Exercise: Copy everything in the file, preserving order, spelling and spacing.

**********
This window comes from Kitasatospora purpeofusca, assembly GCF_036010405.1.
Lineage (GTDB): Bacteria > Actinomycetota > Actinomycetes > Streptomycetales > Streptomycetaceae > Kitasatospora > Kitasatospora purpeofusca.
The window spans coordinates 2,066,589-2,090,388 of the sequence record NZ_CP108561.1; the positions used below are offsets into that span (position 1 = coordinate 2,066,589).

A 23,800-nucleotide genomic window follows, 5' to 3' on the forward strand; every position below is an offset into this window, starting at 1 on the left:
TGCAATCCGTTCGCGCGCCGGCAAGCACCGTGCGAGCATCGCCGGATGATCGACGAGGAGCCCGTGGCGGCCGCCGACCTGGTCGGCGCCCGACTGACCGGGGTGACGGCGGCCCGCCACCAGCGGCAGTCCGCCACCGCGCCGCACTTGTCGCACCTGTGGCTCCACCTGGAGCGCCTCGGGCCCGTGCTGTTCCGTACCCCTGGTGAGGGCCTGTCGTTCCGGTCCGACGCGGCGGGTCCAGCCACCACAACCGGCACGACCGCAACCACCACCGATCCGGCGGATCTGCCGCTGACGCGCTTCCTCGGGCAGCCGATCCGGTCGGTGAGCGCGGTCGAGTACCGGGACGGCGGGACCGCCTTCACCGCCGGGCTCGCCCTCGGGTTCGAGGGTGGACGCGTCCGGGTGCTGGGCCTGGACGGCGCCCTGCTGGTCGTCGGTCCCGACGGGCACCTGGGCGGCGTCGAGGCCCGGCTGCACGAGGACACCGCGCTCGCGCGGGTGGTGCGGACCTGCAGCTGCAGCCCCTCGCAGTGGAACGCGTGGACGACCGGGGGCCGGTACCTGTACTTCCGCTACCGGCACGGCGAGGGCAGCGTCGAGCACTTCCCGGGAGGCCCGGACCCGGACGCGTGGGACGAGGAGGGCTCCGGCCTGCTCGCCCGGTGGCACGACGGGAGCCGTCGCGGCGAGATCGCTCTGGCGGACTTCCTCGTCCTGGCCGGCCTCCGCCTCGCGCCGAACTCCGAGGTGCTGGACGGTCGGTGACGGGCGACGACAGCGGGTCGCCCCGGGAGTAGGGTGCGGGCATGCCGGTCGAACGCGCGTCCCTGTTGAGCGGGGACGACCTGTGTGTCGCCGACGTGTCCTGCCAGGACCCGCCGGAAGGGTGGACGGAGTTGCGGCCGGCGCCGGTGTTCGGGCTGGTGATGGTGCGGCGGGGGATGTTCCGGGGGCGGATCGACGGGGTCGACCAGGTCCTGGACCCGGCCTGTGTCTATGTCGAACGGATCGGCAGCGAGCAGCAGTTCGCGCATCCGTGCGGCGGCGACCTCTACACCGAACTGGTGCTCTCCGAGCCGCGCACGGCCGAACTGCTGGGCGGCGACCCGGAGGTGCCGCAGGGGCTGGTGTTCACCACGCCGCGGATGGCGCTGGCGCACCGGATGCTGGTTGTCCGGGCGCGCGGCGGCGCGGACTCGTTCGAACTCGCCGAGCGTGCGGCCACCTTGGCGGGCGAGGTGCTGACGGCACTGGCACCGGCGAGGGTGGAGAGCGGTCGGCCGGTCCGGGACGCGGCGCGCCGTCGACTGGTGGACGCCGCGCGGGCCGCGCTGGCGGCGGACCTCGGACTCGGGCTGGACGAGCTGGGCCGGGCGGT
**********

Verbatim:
This window comes from Kitasatospora purpeofusca, assembly GCF_036010405.1.
Lineage (GTDB): Bacteria > Actinomycetota > Actinomycetes > Streptomycetales > Streptomycetaceae > Kitasatospora > Kitasatospora purpeofusca.
The window spans coordinates 2,066,589-2,090,388 of the sequence record NZ_CP108561.1; the positions used below are offsets into that span (position 1 = coordinate 2,066,589).

A 23,800-nucleotide genomic window follows, 5' to 3' on the forward strand; every position below is an offset into this window, starting at 1 on the left:
TGCAATCCGTTCGCGCGCCGGCAAGCACCGTGCGAGCATCGCCGGATGATCGACGAGGAGCCCGTGGCGGCCGCCGACCTGGTCGGCGCCCGACTGACCGGGGTGACGGCGGCCCGCCACCAGCGGCAGTCCGCCACCGCGCCGCACTTGTCGCACCTGTGGCTCCACCTGGAGCGCCTCGGGCCCGTGCTGTTCCGTACCCCTGGTGAGGGCCTGTCGTTCCGGTCCGACGCGGCGGGTCCAGCCACCACAACCGGCACGACCGCAACCACCACCGATCCGGCGGATCTGCCGCTGACGCGCTTCCTCGGGCAGCCGATCCGGTCGGTGAGCGCGGTCGAGTACCGGGACGGCGGGACCGCCTTCACCGCCGGGCTCGCCCTCGGGTTCGAGGGTGGACGCGTCCGGGTGCTGGGCCTGGACGGCGCCCTGCTGGTCGTCGGTCCCGACGGGCACCTGGGCGGCGTCGAGGCCCGGCTGCACGAGGACACCGCGCTCGCGCGGGTGGTGCGGACCTGCAGCTGCAGCCCCTCGCAGTGGAACGCGTGGACGACCGGGGGCCGGTACCTGTACTTCCGCTACCGGCACGGCGAGGGCAGCGTCGAGCACTTCCCGGGAGGCCCGGACCCGGACGCGTGGGACGAGGAGGGCTCCGGCCTGCTCGCCCGGTGGCACGACGGGAGCCGTCGCGGCGAGATCGCTCTGGCGGACTTCCTCGTCCTGGCCGGCCTCCGCCTCGCGCCGAACTCCGAGGTGCTGGACGGTCGGTGACGGGCGACGACAGCGGGTCGCCCCGGGAGTAGGGTGCGGGCATGCCGGTCGAACGCGCGTCCCTGTTGAGCGGGGACGACCTGTGTGTCGCCGACGTGTCCTGCCAGGACCCGCCGGAAGGGTGGACGGAGTTGCGGCCGGCGCCGGTGTTCGGGCTGGTGATGGTGCGGCGGGGGATGTTCCGGGGGCGGATCGACGGGGTCGACCAGGTCCTGGACCCGGCCTGTGTCTATGTCGAACGGATCGGCAGCGAGCAGCAGTTCGCGCATCCGTGCGGCGGCGACCTCTACACCGAACTGGTGCTCTCCGAGCCGCGCACGGCCGAACTGCTGGGCGGCGACCCGGAGGTGCCGCAGGGGCTGGTGTTCACCACGCCGCGGATGGCGCTGGCGCACCGGATGCTGGTTGTCCGGGCGCGCGGCGGCGCGGACTCGTTCGAACTCGCCGAGCGTGCGGCCACCTTGGCGGGCGAGGTGCTGACGGCACTGGCACCGGCGAGGGTGGAGAGCGGTCGGCCGGTCCGGGACGCGGCGCGCCGTCGACTGGTGGACGCCGCGCGGGCCGCGCTGGCGGCGGACCTCGGACTCGGGCTGGACGAGCTGGGCCGGGCGGT